The Three Fundamental Methods Of Preaching — The Writing Of Sermons -- By: Edwards A. Park

Journal: Bibliotheca Sacra
Volume: BSAC 028:112 (Oct 1871)
Article: The Three Fundamental Methods Of Preaching — The Writing Of Sermons
Author: Edwards A. Park


The Three Fundamental Methods Of Preaching — The Writing Of Sermons

Edwards A. Park

[Continued from p. 598.]

II. Rules for the Writer of Sermons. —“There was a politic sermon, that had no divinity in it, was preached before the king. The king, as he came forth, said to Bishop Andrews: ‘Call you this a sermon?’ The bishop answered: ‘And it please your majesty, by a charitable construction it may be a sermon.’”1 A man may easily write what is charitably called a sermon, and “make nothing of it”; but in writing what is actually a sermon, he must carefully train both his body and his mind. The following suggestions are expressed in the form of rules, because they are generally and more conveniently made in this form, and are adopted as rules by eminent authors, whose remarks will be quoted in illustration of them. Some of the suggestions refer to the minister’s discipline in preparing to write, more than in his actual writing; some, to the general habit of composition, more than to the act of composing a single discourse.

1. Strive to make your external circumstances, and especially your physical state, conducive to your facility in writing. The associations and conveniences of a place may be made thus conducive. Moving under the shades of “Addison’s walk” at Oxford, a man comes as near being a poet as he ever will come. Sitting in Sir Walter Scott’s chair at Abbotsford, with his noble library easily accessible,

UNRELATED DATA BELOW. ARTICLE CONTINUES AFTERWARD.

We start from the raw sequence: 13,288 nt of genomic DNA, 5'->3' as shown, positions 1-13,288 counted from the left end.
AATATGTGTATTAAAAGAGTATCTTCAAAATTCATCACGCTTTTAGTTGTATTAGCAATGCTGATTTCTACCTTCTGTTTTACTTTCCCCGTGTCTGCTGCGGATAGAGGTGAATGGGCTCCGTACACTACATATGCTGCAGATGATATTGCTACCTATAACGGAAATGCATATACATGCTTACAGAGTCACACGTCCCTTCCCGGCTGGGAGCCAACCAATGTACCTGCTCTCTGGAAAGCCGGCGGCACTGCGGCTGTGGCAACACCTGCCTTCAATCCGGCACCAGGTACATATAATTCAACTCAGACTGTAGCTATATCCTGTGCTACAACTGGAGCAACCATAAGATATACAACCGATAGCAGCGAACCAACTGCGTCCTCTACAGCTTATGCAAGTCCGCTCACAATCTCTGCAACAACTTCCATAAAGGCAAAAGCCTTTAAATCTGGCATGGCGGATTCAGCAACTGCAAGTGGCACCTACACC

a student catches the inspiration of genius as fully as he ever will receive it. Bishop Berkeley wrote parts of his “Minute Philosopher” at the Paradise Rock on Rhode Island, and could never have written them so well elsewhere. We may smile at the whims of Kant and Neander in regard to their positions in their lecture-rooms; but there are certain reminiscences and fitnesses of a study which will facilitate the work of almost any writer. It is a singular, if not a mortifying, fact, that if his lexicon or concordance be on a high shelf at a distance of ten feet from him, he will not consult it as often as he should; if it lie within reach of his arm, he will be more rigid in his fidelity. A minister would be ridiculed as whimsical, if he should be so dependent on outward circumstances as Goethe was; yet Goethe is regarded as the model of a mind acting healthily in a healthy body. He says of himself, when composing his Faust: “I daily think and invent more and more upon it. I have now had the whole manuscript of the second part sewed into books, that it may be a palpable mass before my eye. The place of the yet wanting fourth act is filled with white paper; and, undoubtedly, what is finished will...

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